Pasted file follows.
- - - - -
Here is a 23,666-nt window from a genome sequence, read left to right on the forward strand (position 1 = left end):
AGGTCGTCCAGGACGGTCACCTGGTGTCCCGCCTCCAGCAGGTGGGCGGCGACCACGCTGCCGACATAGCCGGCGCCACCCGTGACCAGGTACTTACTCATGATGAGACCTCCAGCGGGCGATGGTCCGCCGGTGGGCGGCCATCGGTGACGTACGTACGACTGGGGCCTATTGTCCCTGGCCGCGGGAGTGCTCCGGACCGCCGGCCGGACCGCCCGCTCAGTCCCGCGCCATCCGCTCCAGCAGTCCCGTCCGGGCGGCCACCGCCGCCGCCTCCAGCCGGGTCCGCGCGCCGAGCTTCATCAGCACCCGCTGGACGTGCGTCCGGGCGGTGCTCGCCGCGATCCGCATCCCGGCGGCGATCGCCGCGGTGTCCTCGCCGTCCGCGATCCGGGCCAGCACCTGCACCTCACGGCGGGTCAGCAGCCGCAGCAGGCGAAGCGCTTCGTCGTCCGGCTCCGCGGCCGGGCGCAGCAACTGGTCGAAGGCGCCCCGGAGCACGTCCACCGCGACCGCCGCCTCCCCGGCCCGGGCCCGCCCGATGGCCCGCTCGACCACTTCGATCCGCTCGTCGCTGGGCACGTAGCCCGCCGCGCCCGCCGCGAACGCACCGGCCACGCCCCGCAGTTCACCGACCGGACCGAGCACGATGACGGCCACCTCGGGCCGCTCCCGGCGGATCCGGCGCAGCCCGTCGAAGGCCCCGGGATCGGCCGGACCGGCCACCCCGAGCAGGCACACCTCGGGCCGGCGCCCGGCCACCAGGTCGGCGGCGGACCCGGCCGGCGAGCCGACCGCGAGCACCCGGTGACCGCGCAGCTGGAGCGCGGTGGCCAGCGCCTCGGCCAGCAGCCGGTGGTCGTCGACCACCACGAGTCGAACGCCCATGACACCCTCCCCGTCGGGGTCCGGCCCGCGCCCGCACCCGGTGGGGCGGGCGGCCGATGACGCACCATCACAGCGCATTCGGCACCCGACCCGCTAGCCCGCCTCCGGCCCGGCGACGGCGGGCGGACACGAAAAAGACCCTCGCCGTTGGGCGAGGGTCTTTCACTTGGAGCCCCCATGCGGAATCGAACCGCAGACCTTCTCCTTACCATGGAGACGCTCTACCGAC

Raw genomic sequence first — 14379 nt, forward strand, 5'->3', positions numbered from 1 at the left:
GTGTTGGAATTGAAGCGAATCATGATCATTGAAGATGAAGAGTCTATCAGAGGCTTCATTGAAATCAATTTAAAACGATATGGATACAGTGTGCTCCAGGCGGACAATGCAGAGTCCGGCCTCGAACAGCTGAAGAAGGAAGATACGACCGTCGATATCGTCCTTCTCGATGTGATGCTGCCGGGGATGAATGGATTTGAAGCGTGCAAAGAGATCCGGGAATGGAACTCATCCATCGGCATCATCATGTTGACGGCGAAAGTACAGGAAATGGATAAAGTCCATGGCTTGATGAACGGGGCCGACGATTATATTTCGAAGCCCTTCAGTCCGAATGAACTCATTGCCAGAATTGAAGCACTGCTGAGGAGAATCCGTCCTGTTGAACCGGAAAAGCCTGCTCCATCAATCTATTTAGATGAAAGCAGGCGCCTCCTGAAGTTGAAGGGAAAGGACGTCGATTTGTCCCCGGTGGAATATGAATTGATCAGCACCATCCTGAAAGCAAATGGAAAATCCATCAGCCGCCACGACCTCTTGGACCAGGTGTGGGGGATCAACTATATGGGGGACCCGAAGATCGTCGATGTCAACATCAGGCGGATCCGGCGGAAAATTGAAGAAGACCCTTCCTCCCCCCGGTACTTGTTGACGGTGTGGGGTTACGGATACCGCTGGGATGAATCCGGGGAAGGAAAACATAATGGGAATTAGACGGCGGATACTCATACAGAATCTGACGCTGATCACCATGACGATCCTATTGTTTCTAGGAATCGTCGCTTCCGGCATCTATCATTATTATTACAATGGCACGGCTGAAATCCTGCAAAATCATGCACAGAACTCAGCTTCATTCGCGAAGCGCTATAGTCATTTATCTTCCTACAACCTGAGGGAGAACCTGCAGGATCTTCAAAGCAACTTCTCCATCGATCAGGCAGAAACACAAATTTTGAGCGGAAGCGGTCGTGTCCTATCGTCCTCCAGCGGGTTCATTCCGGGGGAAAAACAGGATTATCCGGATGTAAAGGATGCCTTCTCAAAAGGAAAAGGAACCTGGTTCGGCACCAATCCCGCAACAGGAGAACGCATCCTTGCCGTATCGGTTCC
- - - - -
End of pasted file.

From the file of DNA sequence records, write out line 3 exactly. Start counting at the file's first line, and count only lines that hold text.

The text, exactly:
Raw genomic sequence first — 14379 nt, forward strand, 5'->3', positions numbered from 1 at the left: